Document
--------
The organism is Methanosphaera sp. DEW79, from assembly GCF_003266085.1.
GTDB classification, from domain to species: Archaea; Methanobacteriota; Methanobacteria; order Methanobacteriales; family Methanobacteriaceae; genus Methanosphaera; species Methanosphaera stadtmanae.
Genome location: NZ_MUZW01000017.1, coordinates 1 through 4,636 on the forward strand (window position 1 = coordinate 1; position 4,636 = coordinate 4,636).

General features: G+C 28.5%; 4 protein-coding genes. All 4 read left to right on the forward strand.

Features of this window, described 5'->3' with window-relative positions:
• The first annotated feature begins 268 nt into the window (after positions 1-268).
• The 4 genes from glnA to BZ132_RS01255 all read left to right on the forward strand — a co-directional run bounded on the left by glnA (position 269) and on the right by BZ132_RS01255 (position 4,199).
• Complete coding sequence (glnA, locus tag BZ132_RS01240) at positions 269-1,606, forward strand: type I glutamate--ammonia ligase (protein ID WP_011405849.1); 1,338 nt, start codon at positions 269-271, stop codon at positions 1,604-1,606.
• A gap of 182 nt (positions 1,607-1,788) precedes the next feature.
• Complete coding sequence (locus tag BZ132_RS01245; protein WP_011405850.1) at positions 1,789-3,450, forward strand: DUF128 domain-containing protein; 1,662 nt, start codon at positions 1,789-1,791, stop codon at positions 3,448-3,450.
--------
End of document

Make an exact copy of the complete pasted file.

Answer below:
The organism is Methanosphaera sp. DEW79, from assembly GCF_003266085.1.
GTDB classification, from domain to species: Archaea; Methanobacteriota; Methanobacteria; order Methanobacteriales; family Methanobacteriaceae; genus Methanosphaera; species Methanosphaera stadtmanae.
Genome location: NZ_MUZW01000017.1, coordinates 1 through 4,636 on the forward strand (window position 1 = coordinate 1; position 4,636 = coordinate 4,636).

General features: G+C 28.5%; 4 protein-coding genes. All 4 read left to right on the forward strand.

Features of this window, described 5'->3' with window-relative positions:
• The first annotated feature begins 268 nt into the window (after positions 1-268).
• The 4 genes from glnA to BZ132_RS01255 all read left to right on the forward strand — a co-directional run bounded on the left by glnA (position 269) and on the right by BZ132_RS01255 (position 4,199).
• Complete coding sequence (glnA, locus tag BZ132_RS01240) at positions 269-1,606, forward strand: type I glutamate--ammonia ligase (protein ID WP_011405849.1); 1,338 nt, start codon at positions 269-271, stop codon at positions 1,604-1,606.
• A gap of 182 nt (positions 1,607-1,788) precedes the next feature.
• Complete coding sequence (locus tag BZ132_RS01245; protein WP_011405850.1) at positions 1,789-3,450, forward strand: DUF128 domain-containing protein; 1,662 nt, start codon at positions 1,789-1,791, stop codon at positions 3,448-3,450.